I will just say in regard to Mr. Carruth that I was acquainted with
him, several years ago, as a teacher in the Cherokee Nation. He
afterwards went to the Creek Nation, I _think_, as teacher of a
Government school, and I believe, has been there ever since. If so,
he must know a good deal about the Creeks. Mr. Carruth bore a good
character. I think he married one of the Missionary ladies of the
Presbyterian Mission.

[Indian Office Special Files, no. 201, _Southern
Superintendency_, J 530 of 1861.]

(b). Wichita Agency, L.D., December 15, 1861.

All well and doing well. Hear you are having trouble among
yourselves--fighting one another, but you and we are friendly. Our

removed and drastic measures taken with the indigenous of the plains.

The appointment of Hunter to the command of the

[Footnote 141: (cont.) brothers the Comanches and all the other tribes
are still your friends. Mode Cunard and you were here and had the talk
with Gen. Pike; we still hold to the talk we made with Gen. Pike, and
are keeping the treaty in good faith, and are looking for him back
again soon. We look upon you and Mode Cunard and Gen. Pike as
brothers. Gen. Pike told us at the council that there were but few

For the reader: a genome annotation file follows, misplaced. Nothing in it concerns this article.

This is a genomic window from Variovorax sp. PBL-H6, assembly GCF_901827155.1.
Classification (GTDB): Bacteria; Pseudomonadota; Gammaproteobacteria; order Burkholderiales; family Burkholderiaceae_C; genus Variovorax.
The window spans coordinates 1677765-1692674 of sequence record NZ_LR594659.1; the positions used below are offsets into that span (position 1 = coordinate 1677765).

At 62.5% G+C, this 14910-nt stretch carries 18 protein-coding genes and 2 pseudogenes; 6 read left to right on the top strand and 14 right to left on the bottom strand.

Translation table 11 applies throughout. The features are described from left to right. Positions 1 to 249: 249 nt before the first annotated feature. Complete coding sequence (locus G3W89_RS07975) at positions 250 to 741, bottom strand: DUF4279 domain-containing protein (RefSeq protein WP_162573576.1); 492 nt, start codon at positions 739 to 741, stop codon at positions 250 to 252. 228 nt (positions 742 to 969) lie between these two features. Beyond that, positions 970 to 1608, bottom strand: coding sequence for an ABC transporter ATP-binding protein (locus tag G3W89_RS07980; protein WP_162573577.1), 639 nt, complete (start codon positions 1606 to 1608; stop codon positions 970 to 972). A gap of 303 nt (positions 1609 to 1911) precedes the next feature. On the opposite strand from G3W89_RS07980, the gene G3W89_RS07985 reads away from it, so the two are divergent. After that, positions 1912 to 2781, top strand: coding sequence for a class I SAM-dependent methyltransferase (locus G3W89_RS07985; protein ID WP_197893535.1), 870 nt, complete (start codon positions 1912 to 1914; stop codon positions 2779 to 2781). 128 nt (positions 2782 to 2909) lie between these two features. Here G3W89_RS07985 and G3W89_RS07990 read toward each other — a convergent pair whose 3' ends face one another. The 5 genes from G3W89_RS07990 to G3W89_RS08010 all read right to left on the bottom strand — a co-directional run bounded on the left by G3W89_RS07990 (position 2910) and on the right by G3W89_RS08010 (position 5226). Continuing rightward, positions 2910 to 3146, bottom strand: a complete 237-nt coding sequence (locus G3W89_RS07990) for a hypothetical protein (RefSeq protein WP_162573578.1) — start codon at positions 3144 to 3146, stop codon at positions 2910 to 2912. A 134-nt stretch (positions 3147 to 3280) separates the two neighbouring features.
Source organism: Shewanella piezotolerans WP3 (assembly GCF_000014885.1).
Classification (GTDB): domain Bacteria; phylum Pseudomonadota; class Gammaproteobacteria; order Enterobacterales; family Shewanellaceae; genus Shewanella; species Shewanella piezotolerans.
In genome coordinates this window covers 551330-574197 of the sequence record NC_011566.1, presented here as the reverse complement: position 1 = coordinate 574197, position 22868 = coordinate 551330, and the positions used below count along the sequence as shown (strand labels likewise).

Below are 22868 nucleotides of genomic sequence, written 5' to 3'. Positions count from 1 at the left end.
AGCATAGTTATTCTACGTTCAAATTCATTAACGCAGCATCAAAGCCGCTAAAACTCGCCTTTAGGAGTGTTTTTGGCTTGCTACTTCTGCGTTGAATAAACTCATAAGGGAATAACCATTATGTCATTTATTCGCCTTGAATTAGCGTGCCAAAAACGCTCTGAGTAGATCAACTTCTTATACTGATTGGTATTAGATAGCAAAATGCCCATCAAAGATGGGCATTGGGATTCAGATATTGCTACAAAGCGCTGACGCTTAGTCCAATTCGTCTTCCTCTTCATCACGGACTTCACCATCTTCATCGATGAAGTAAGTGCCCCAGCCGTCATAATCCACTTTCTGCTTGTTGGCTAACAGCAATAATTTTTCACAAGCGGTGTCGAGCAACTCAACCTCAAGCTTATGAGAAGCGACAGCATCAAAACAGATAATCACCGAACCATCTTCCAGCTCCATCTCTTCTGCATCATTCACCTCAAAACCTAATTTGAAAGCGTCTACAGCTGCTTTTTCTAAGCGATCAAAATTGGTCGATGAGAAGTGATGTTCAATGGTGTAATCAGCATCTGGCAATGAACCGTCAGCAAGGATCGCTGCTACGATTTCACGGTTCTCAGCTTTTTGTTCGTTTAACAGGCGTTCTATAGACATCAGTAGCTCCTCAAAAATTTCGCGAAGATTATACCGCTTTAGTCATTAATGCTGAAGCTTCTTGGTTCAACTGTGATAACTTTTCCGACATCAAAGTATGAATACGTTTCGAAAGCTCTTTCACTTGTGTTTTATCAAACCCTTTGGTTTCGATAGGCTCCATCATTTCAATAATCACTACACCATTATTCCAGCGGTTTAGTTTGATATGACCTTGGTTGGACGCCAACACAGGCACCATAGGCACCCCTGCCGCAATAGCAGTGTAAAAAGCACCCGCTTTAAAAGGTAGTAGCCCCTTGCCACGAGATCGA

of us here, and if any thing turned up to make it necessary he would
protect them. We are just as we were when Gen. Pike was up here and
keeping the treaty made with him. Our brothers the wild Comanches have
been in and are friendly with us.

All the Indians here have but one heart. Our brothers, the Texans,
and the Indians are away fighting the cold weather people. We do not
intend to go North to fight them, but if they come down here, we will
all wait to drive them away. Some of my people are one-eyed and a
little crippled, but if the enemy comes here they will all jump out
to fight him. Pea-o-popicult, the principal Kiowa chief, has recently
visited the reserve, and expressed friendly intentions, and has gone
back to consult the rest of his people, and designs returning.

Hoseca X Maria} Ke-Had-a-wah } Chiefs of the Camanches Buffalo Hump }
Te-nah Geo. Washington Jim Pockmark

[Indian Office, Confederate Papers, Copy of a letter to John Jumper,
certified as a true copy by A.T. Pagy.]

(c). LEROY, COFFEY CO., KANSAS, NOV. 4, 1861.

Washington, D.C.

Dear Sir: Enclosed I send you a statement of delegation of Creeks,
Chickasaw, and Kininola who are here for assistance from the
Government. You will see by the enclosed that I have held a Council
with them the result of which I send verbatim. They have travelled
some 300 or 400 miles to get here, had to take an unfrequented
road and were in momentary fear of their lives not because the
secessionists were stronger than the Union party in their nation, but
because the secessionists were on the alert and were determined that
there should be no communication with the Government.

They underwent a great many privations in getting here, had to bear
their own expenses, which as some of them who were up here a short
time ago have travelled in coming and going some 900 miles was

I am now supplying them with everything they need on my own